The historical development of Montgomery County followed the pattern of other central Maryland counties. Unlike those of the Eastern Shore and Southern Maryland, the agricultural communities here consisted of farms rather than large plantations. These farms were not as self-sufficient and, in response to their needs, many small towns sprang up. By 1879, there were nineteen villages and towns in the County; Brookeville was one of these.
The census of 1880 shows that Brookeville had the third largest population: 206 people, after Rockville's 688 and Poolesville's 287. By 1978, with all the suburban development spreading out from Washington, Brookeville retains its early flavor with many 19th and some 18th and 20th century buildings and large trees enveloping the town like a canopy.
The town of Brookeville is laid out on part of a tract called Addition to Brooke Grove, one of the many parcels acquired by James Brooke the Elder, a Quaker, in April 1745. Tradition has set the founding of Brookeville in 1794 when there were a few houses, notably the Madison House, the Blue House, and the Valley House. It consisted of fifty-six lots, most of them of one-quarter acre each, ranged along two principal streets, Market and High Streets and four side streets North, South, Spring and Race Streets. The town grew and prospered as the nation grew, with demand from Europe for agricultural exports and other raw materials.
Brookeville is situated in the most fertile land in Maryland with many farms and plantations
There were blacksmiths who made agricultural implements, seed stores, carriage builder and wagon builders, a saddler and harness-maker, two doctors, a tailor, dressmakers, shoemakers, several stores, an undertaker, and a post office. Also, two excellent private boarding schools, the Brookeville Academy for boys and Mrs. Porter's cottage school for the Education of Young Ladies. A private circulating library and a debating society provided a bit of intellectual stimulus.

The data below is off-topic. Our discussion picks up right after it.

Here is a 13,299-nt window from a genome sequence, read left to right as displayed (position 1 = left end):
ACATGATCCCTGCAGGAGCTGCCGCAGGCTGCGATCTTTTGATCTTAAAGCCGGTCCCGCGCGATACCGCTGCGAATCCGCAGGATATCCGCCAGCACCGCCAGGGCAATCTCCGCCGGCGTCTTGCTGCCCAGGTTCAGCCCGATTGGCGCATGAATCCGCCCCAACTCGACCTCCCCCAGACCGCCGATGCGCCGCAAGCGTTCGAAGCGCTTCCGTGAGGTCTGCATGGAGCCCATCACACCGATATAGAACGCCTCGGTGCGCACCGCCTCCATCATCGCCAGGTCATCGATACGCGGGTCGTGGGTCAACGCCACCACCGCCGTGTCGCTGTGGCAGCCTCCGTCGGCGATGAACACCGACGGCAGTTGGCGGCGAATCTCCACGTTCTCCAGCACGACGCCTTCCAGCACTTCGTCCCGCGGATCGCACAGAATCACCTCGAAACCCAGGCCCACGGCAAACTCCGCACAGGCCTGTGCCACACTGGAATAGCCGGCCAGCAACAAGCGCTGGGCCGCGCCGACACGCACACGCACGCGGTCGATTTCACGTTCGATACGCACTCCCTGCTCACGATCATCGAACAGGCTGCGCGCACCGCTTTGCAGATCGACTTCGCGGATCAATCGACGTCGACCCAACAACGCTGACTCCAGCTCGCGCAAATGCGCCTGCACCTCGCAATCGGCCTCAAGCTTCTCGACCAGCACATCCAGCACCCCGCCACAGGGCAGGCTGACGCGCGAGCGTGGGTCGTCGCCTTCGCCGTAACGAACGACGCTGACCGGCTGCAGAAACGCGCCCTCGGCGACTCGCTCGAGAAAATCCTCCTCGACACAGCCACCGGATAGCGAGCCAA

A Quaker village, the town was touched by war, when on the night of August 26, 1814, President Madison sought shelter for the night at the home of Caleb Bentley. Brookeville was full of refugees from the burning of Washington by the British.
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In the 20th century, individual artisans working in small shops gave way to large factories and well-developed transportation. Brookeville became a residential community. Even though the shops and grist mills are gone and some of the very old houses have disappeared, the town lives on with a population mixture of young and old, a viable community conscious of its heritage and anxious to preserve it.
There are currently forty-five buildings in Brookeville, thirty- three of which are over fifty years old.
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